Her piece: "Where is the Outrage for Adrian Peterson's Version of Parenthood?" That's the title of the op-ed that she wrote. "Where is the outrage for an NFL player who apparently fathered five children," it's now seven, Susan, according to TMZ, "by four women, none of them he was married to?" It's not just the sportswriter community, but the commenters, the people reading this in the Baltimore Sun are just calling her some of the worst names.
She's a piece of excrement. She needs to get together with Mushnick and they need to nuke each other. I mean, it's just hilarious. It's hilarious.
RUSH: I'll tell you, the utterly profane and obscene comments being posted the Baltimore Sun, the tweets about Susan Reimer's piece about Adrian Peterson... They're not all sportswriters. In fact, most of them are just tweeters, readers, average people. They're not sports writers. Some of them may be, but the general population, certain segments of it, fit to be tied over what Phil Mushnick wrote and now Susan Reimer.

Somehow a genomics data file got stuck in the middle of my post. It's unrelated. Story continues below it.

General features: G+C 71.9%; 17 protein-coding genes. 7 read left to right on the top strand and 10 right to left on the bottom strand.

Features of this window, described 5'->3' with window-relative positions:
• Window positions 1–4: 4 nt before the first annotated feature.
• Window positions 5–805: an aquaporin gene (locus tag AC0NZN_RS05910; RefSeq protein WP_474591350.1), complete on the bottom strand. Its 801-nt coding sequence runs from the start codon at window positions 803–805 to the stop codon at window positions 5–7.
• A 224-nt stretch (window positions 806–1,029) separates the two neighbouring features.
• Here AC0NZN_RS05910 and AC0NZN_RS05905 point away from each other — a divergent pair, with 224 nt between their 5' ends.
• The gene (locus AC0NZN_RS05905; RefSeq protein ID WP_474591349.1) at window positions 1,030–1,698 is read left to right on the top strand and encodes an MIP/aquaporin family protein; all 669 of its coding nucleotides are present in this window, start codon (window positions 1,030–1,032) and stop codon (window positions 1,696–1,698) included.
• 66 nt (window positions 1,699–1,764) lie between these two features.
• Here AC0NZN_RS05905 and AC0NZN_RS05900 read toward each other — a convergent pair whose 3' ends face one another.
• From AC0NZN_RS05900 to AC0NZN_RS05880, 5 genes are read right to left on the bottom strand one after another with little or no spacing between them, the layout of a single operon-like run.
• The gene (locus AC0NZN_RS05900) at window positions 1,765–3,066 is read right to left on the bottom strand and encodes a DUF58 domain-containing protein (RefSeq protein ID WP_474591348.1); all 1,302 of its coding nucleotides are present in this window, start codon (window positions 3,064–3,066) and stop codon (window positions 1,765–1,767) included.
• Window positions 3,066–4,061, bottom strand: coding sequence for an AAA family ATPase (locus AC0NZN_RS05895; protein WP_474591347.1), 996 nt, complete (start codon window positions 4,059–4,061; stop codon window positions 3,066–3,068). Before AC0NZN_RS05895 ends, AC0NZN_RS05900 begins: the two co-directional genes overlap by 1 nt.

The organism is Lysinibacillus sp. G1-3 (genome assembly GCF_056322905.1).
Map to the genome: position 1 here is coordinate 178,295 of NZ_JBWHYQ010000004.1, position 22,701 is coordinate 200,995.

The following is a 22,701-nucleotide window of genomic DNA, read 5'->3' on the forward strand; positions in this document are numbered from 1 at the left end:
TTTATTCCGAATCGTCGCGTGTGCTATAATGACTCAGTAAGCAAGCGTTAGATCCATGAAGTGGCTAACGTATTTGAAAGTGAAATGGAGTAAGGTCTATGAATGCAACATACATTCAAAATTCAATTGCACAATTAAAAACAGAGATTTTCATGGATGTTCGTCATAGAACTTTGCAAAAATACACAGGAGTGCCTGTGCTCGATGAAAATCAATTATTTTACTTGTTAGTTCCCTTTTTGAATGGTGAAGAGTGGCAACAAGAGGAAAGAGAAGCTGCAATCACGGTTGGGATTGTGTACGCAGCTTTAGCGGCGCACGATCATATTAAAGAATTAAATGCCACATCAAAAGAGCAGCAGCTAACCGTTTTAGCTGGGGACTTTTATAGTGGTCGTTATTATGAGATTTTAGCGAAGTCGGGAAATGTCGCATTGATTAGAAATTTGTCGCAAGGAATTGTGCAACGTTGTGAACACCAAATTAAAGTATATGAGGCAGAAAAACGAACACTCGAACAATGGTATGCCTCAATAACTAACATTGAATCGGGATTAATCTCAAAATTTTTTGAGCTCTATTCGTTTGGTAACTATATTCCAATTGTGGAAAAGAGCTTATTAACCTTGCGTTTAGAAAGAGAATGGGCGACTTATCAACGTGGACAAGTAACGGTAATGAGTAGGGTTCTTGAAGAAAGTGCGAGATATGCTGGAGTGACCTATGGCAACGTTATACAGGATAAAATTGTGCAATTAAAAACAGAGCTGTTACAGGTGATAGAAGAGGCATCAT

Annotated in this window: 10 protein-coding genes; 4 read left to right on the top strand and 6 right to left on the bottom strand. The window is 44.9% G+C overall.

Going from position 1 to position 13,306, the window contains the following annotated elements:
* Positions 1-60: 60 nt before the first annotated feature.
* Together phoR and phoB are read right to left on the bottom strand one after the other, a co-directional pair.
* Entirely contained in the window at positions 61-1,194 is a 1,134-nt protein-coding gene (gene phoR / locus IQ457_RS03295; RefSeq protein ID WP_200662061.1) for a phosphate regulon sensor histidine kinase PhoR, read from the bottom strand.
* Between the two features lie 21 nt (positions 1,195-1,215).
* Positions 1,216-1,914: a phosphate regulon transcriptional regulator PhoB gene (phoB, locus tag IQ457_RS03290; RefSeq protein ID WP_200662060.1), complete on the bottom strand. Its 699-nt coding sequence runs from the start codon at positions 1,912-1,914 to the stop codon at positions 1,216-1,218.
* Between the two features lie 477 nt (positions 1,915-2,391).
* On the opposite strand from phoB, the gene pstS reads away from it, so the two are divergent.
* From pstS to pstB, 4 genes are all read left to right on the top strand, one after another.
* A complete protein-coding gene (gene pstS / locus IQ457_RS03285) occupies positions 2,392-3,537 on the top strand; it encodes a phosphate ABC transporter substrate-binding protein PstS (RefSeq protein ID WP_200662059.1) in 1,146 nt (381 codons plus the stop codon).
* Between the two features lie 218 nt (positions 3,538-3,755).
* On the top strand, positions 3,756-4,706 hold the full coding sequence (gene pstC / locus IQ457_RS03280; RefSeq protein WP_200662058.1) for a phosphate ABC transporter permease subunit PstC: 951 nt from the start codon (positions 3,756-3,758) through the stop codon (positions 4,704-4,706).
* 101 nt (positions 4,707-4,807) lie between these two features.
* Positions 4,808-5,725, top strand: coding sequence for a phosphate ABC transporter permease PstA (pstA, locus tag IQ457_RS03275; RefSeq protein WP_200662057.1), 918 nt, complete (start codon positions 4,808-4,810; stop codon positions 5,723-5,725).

Okay, it's Mort from Keokuk, not Dubuque. I got 'em confused. He said, "Rush in light of the Adrian Peterson baby mama realizations, there are other NFL players such as Antonio Cromartie, who..." Remember that? On an HBO episode of Hard Knocks he couldn't name all eight of his children. So Mort says, "Look, this is an obvious program in the NFL and perhaps throughout the culture.
"So maybe the NFL, following Breast Cancer Awareness Month, could do Fatherhood Awareness Month in November, and would come up with a color that every player on every team wears. It could be light blue, whatever color you would associate with fatherhood, and then have the symbol not be a colored felon, but a punctured or broken condom. You'd actually have that logo made of a broken condom, and you have it sewn on the jerseys, complete with the color.